Record-breaking FTSE 100 still looks cheap. It hasn’t peaked
After smashing historic highs, investor confidence in the FTSE 100 is soaring. I’d normally be inclined to think the stocks are at a premium. Not this time. I believe the main index has plenty of room for growth. So, my attention on its constituents is at an all-time high.
Cheap as chips
Yes, the FTSE 100 recently breached the 8,000 mark. Yet, it is trading at a huge discount to both US and European peers.
I find the price-to-earnings ratio useful for assessing value. It measures how long it will take a company (or index) to pay back its market value. The lower the ratio, the cheaper a company is.
The forward price-to-earnings ratio for the FTSE 100 is 10.6 times. It’s a remarkable figure compared to the valuation of international peers. In the US, the S&P 500’s price-to-earnings ratio is 29.1 times. This is 44% above its modern-era market average of 19.6 times and suggests this market is overvalued. The FTSE 100 is also cheaper than its European counterpart, the STOXX Europe 600 index. The forward price-to-earnings ratio for this index is 12.1 times.
Contrastingly, the FTSE 100’s relatively lower valuation may be down to its heavy weighting towards certain sectors. Namely oil, mining, and financial services. I think these stocks offer anaemic growth compared to the technology stocks that have driven global markets over the last decade. I also feel the Brexit-effect has depressed valuations across the index.
A high price-to-earnings ratio means that investors are willing to pay more for a stock (or index). Thus, investors may think the more tech-focused international indexes are better placed for growth than the FTSE 100. Certainly, I observe the UK’s leading index has lagged its peers on the global stage for years.
Is this the winning FTSE 100 stock?
Nevertheless, I plan to take advantage of this potential bargain opportunity. My best option is to buy individual shares within the FTSE 100 index. I am predominantly focused on the stocks I deem to carry the the best long-term value.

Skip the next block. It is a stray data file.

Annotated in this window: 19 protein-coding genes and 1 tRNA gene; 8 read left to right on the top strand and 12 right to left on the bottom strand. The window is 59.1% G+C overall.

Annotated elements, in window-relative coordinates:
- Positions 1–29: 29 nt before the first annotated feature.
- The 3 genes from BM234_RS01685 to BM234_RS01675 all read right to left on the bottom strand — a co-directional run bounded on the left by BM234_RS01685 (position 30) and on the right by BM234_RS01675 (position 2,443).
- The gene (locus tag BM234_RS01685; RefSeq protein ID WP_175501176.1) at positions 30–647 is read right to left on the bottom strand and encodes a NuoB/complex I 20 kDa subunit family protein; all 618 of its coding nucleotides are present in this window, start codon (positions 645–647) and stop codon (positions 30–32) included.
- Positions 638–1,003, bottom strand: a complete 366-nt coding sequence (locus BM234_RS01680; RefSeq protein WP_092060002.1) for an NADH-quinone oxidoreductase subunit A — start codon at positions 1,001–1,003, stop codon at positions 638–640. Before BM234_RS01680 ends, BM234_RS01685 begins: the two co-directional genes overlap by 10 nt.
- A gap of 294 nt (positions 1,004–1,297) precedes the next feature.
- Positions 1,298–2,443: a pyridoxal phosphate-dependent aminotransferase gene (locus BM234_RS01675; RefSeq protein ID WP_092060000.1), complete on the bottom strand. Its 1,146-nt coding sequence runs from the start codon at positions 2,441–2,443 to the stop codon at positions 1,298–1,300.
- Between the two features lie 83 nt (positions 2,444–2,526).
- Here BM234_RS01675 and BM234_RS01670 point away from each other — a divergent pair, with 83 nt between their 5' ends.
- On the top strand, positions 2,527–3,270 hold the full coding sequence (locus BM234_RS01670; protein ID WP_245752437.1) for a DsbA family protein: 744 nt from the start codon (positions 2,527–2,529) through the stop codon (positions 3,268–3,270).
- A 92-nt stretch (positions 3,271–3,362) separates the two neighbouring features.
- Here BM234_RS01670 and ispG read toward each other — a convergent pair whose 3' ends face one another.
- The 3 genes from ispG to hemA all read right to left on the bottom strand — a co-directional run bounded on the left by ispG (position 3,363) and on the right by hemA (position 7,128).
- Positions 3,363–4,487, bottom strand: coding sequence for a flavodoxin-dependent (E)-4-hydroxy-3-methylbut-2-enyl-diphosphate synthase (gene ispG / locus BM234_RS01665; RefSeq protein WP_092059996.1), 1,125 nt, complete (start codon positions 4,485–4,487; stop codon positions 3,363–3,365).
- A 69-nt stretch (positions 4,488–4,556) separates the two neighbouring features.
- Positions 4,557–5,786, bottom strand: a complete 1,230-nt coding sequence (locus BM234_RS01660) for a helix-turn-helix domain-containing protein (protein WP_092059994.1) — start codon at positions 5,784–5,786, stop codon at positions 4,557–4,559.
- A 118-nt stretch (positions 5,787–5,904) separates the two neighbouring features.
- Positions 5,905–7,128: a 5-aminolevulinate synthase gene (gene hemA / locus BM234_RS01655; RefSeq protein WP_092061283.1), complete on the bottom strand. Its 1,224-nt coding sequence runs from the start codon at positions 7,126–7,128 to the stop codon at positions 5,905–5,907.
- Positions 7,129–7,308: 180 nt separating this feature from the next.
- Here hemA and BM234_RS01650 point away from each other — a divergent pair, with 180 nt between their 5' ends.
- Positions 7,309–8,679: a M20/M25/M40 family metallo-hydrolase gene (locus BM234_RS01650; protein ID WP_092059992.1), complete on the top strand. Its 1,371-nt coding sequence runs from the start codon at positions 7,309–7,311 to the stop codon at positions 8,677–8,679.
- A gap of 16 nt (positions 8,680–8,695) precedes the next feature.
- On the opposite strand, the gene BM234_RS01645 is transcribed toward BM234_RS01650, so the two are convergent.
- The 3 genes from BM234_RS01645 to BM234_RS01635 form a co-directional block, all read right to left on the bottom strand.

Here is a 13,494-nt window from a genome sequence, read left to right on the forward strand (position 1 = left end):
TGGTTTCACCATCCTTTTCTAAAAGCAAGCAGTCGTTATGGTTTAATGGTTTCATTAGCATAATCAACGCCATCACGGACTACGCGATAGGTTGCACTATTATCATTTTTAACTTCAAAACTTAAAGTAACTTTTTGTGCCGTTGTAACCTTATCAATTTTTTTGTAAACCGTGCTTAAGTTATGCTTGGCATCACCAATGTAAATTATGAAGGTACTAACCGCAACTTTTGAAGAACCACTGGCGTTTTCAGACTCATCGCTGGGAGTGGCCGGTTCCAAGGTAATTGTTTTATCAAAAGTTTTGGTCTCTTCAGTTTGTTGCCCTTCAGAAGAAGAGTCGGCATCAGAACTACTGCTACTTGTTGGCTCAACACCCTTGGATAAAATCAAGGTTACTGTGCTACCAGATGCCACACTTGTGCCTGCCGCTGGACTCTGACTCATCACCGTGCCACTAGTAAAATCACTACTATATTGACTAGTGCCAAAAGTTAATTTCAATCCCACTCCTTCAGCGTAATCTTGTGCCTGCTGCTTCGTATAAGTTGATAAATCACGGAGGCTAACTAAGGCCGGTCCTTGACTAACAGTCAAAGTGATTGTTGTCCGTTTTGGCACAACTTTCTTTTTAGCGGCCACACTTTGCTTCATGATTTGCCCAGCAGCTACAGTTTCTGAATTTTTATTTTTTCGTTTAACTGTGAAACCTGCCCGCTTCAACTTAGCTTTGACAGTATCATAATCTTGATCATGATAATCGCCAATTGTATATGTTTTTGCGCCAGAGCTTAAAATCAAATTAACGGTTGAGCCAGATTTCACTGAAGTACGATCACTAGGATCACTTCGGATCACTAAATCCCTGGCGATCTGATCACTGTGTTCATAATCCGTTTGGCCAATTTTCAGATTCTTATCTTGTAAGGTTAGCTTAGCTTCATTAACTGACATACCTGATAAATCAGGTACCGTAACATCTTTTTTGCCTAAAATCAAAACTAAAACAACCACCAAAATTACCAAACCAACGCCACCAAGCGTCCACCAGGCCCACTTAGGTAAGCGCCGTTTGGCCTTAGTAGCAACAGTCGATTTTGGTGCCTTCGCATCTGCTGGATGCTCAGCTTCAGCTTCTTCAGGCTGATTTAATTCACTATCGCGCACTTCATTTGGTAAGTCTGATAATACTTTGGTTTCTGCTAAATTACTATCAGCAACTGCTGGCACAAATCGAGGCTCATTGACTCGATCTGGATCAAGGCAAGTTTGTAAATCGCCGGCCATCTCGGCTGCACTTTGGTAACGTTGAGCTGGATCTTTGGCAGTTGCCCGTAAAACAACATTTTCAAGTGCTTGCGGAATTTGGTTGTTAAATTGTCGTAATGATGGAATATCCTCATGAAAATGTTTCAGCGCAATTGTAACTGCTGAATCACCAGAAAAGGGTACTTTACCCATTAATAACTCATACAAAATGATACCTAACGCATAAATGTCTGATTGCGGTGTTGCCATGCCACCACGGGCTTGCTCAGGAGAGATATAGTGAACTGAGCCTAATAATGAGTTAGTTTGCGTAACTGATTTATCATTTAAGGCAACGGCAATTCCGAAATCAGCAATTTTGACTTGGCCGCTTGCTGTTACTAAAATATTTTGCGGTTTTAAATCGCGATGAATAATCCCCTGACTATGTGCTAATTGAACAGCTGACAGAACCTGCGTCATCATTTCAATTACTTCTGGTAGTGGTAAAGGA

A prime example is natural resource company Glencore plc (LSE:GLEN). The shares currently trade on 5.3 times forward earnings. It’s very cheap. Additionally, the shares are seen as having the potential to reach 685p this year by analysts. It’s currently 517p, so it’d be quite the uplift.
I see two further plus-points. Firstly, I believe Glencore has the best commodity diversification of the majors. Secondly, commodity prices should remain well supported by higher inflation. Glencore will be a big beneficiary of this.
However, there are some clear risks to holding this FTSE 100 stock. Its recent record profits are forecast to decline over the next three years. I also foresee higher interest rates compounding an already high debt burden.
More growth in store
Overall, I observe that the tide has turned in favour of commodity-linked stocks. Contrastingly, fast-growing technology companies are less in favour. The FTSE 100’s outperformance of the broader MSCI World Index by 5.45% last year suggests this.
I don’t envisage the challenging economic environment abating. This is why commodity majors like Glencore are firmly on my watchlist. I believe the FTSE 100 will continue to benefit too due to its significant weighting to this sector.
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Henry Adefope has no position in any of the shares mentioned. Views expressed on the companies mentioned in this article are those of the writer and therefore may differ from the official recommendations we make in our subscription services such as Share Advisor, Hidden Winners and Pro. Here at The Motley Fool we believe that considering a diverse range of insights makes us better investors.
Motley Fool UK 2023